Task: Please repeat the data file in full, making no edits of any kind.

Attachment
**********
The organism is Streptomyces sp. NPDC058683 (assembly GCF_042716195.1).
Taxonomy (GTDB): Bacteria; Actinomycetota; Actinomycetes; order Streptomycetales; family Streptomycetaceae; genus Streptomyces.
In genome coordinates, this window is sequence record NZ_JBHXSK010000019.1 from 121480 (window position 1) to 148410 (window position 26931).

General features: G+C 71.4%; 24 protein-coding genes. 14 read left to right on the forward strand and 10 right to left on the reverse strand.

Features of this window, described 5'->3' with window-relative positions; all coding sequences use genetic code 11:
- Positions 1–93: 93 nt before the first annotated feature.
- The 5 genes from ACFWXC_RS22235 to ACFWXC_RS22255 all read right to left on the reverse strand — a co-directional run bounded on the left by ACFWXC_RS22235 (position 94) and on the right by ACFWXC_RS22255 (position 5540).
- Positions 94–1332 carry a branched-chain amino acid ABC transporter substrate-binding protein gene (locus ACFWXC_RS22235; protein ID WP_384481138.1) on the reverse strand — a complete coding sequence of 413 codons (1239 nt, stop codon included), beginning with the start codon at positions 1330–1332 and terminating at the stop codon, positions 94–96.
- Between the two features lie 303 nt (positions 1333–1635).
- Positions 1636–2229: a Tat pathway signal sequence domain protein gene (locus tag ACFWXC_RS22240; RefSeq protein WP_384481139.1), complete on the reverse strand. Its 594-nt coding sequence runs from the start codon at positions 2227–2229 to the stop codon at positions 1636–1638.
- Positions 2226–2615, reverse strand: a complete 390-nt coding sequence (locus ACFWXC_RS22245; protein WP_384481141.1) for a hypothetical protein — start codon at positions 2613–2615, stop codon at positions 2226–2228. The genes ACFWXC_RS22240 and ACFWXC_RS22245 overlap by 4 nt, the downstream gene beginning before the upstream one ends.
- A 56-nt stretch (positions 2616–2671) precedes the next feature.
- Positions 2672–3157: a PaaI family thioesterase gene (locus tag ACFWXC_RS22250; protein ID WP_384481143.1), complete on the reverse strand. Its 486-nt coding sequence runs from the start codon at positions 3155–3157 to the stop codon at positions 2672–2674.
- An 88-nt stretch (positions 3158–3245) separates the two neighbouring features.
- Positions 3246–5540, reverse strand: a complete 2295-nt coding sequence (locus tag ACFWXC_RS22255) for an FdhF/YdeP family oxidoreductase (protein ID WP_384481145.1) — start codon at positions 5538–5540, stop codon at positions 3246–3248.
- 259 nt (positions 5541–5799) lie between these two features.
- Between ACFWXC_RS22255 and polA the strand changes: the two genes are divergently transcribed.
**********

The organism is Streptomyces sp. NPDC058683 (assembly GCF_042716195.1).
Taxonomy (GTDB): Bacteria; Actinomycetota; Actinomycetes; order Streptomycetales; family Streptomycetaceae; genus Streptomyces.
In genome coordinates, this window is sequence record NZ_JBHXSK010000019.1 from 121480 (window position 1) to 148410 (window position 26931).

General features: G+C 71.4%; 24 protein-coding genes. 14 read left to right on the forward strand and 10 right to left on the reverse strand.

Features of this window, described 5'->3' with window-relative positions; all coding sequences use genetic code 11:
- Positions 1–93: 93 nt before the first annotated feature.
- The 5 genes from ACFWXC_RS22235 to ACFWXC_RS22255 all read right to left on the reverse strand — a co-directional run bounded on the left by ACFWXC_RS22235 (position 94) and on the right by ACFWXC_RS22255 (position 5540).
- Positions 94–1332 carry a branched-chain amino acid ABC transporter substrate-binding protein gene (locus ACFWXC_RS22235; protein ID WP_384481138.1) on the reverse strand — a complete coding sequence of 413 codons (1239 nt, stop codon included), beginning with the start codon at positions 1330–1332 and terminating at the stop codon, positions 94–96.
- Between the two features lie 303 nt (positions 1333–1635).
- Positions 1636–2229: a Tat pathway signal sequence domain protein gene (locus tag ACFWXC_RS22240; RefSeq protein WP_384481139.1), complete on the reverse strand. Its 594-nt coding sequence runs from the start codon at positions 2227–2229 to the stop codon at positions 1636–1638.
- Positions 2226–2615, reverse strand: a complete 390-nt coding sequence (locus ACFWXC_RS22245; protein WP_384481141.1) for a hypothetical protein — start codon at positions 2613–2615, stop codon at positions 2226–2228. The genes ACFWXC_RS22240 and ACFWXC_RS22245 overlap by 4 nt, the downstream gene beginning before the upstream one ends.
- A 56-nt stretch (positions 2616–2671) precedes the next feature.
- Positions 2672–3157: a PaaI family thioesterase gene (locus tag ACFWXC_RS22250; protein ID WP_384481143.1), complete on the reverse strand. Its 486-nt coding sequence runs from the start codon at positions 3155–3157 to the stop codon at positions 2672–2674.
- An 88-nt stretch (positions 3158–3245) separates the two neighbouring features.
- Positions 3246–5540, reverse strand: a complete 2295-nt coding sequence (locus tag ACFWXC_RS22255) for an FdhF/YdeP family oxidoreductase (protein ID WP_384481145.1) — start codon at positions 5538–5540, stop codon at positions 3246–3248.
- 259 nt (positions 5541–5799) lie between these two features.
- Between ACFWXC_RS22255 and polA the strand changes: the two genes are divergently transcribed.